There appeared before the Court:

- for the Government

Mr L. Ferrari Bravo, Head of the Diplomatic Legal Service

of the Ministry of Foreign Affairs,  Agent,

Mr G. Grasso, avvocato,

Mr G. Raimondi, magistrato,  Counsel;

- for the Commission

Mr G. Batliner,  Delegate.

On the day of the hearing the applicant informed the Court that he was unable to attend because of an illness. He agreed to the hearing's being conducted in his absence. On 20 May he had supplied the text of his address.

The Court heard addresses by Mr Ferrari Bravo for the Government and Mr Batliner for the Commission as well as their replies to its questions.

11. On various dates between 22 May and 9 October, the participants in the proceedings before the Court sent to the registry observations, communications and documents, on their own initiative or at the Court's request, as the case may be.

12. On 26 May, after having deliberated, the Chamber relinquished jurisdiction forthwith in favour of the plenary Court (Rule 50).

13. Having taken note of the Government's agreement and the concurring opinions of the Commission and the applicant, the Court decided, on 28 September 1989, to proceed to judgment without holding a further hearing (Rule 26).



14. Mr Georg Brozicek was born in Czechoslovakia and now resides at Steinalben in the Federal Republic of Germany, of which country he is a national.

15. On 13 August 1975 the municipal police of Pietra Ligure (Savona) detained him on the public highway shortly after he had torn down some small ornamental flags erected in connection with a fête organised by a political party. The police, who had intervened at the request of one of the organisers, took him to the police station because he did not have any identity papers with him and, according to their version of events, because he had to be protected against the hostility of the participants. On this occasion he wounded one of the police officers.

On 14 August the carabinieri, who had also intervened on the previous day, submitted a report on the incident to the Savona Public Prosecutor's Office. On the same day Mr Brozicek sent a letter, in French, to the Police Chief (questore) of Savona, which was subsequently transmitted to the Public Prosecutor, who ordered its translation into Italian on 31 January 1976.

16. The Public Prosecutor's Office opened an investigation and on 23 February 1976 sent to the applicant - by registered letter requiring acknowledgment of receipt and bearing the address of the applicant's then residence in Nuremberg - a "judicial notification" (comunicazione giudiziaria; see paragraphs 24-25 below). It informed him that proceedings had been instituted against him for the offences of resisting the police and assault and wounding (Articles 337 and 582 of the Criminal Code). In addition, it invited him to appoint a defence lawyer of his choice and informed him that if he failed to do so Mr T. S., avvocato, would be appointed by the authorities.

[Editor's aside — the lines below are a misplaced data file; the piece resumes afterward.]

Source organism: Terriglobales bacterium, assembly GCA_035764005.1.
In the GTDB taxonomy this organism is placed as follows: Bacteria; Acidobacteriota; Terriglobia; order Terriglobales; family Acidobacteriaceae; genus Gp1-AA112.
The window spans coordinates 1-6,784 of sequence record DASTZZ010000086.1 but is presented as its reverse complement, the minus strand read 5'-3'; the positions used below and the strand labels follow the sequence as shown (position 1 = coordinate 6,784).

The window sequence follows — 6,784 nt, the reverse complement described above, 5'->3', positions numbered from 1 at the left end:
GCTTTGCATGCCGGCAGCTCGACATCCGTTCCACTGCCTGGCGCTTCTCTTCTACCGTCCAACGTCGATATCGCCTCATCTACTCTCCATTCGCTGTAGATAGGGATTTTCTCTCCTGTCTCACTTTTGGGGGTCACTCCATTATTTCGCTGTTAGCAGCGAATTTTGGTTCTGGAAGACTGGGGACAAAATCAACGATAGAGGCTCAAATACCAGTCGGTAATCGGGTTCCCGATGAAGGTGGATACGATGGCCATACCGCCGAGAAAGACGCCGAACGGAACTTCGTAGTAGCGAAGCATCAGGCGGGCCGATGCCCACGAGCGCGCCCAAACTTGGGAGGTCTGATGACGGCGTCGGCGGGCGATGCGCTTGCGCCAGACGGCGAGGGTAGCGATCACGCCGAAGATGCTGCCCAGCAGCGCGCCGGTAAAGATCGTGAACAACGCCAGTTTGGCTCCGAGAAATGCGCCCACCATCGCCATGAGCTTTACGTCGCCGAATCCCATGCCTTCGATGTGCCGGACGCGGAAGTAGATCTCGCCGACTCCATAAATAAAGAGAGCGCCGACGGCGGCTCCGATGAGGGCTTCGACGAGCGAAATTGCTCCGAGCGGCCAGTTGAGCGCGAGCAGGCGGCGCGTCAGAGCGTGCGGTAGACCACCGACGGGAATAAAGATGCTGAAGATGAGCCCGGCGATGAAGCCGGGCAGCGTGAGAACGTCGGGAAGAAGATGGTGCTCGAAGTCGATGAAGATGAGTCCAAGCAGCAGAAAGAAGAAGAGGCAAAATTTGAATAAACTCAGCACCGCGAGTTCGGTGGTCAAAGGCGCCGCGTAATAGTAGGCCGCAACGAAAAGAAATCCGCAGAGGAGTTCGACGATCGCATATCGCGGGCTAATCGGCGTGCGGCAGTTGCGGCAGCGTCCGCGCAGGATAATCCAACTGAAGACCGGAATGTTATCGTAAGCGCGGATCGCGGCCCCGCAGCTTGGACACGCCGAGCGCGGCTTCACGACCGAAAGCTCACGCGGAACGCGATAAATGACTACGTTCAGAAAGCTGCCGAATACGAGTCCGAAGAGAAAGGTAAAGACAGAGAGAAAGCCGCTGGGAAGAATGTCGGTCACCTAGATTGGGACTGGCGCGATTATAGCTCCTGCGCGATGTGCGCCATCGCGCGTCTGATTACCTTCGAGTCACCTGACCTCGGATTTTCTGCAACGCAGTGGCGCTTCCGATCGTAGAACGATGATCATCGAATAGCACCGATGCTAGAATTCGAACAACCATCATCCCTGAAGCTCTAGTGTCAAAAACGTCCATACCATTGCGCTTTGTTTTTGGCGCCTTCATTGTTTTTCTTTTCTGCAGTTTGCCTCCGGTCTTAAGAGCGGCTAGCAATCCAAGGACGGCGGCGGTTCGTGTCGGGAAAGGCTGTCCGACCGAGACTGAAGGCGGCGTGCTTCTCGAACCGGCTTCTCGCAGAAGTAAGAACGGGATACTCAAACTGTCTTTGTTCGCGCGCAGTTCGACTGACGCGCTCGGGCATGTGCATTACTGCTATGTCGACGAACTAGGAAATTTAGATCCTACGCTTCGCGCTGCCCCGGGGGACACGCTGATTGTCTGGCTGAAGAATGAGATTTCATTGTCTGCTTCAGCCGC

On 1 March 1976 Mr Brozicek returned the document to the Public Prosecutor's Office with the following note (translation from the German):

"I return the enclosed document to the sender as I find it difficult to understand. In lodging my detailed complaint of 14 August - on which no action has yet been taken even though the facts complained of could have far-reaching consequences - and in all correspondence to date with the Italian authorities, I have always expressly requested that either the mother tongue of the persons concerned or one of the international official languages of the United Nations be used, in order to avoid from the outset any risk of misunderstanding."

The Public Prosecutor's Office received this letter on 3 March 1976. It did not send any reply and did not have the letter translated.

17. On 17 November 1978 the Public Prosecutor's Office sent to the applicant by registered letter requiring acknowledgment of receipt a second "judicial notification". In addition to the information contained in the first notification, it asked the applicant to provide an address for service in Italy (Article 177 bis of the Code of Criminal Procedure).

On 5 December 1978 the German postal authorities returned the letter to the sender marked "unclaimed".

The acknowledgment of receipt bore the name "Brozicek", in a different space to that provided for the addressee's signature. The Government maintained that it was the applicant's signature but he has always denied this; he claimed that he had not received the communication because he had just moved house. The expert opinion ordered by the Court (see paragraphs 5 and 8 above) did not resolve this question.

18. By an order (decreto) of 13 December 1978 the Public Prosecutor stated that it had not been possible to notify the applicant and that "further enquiries at the place of birth and place of last residence" had not produced any result. He appointed a defence lawyer and directed that all the documents for notification to the accused during the investigation should thereafter be lodged at the secretariat of the Public Prosecutor's Office.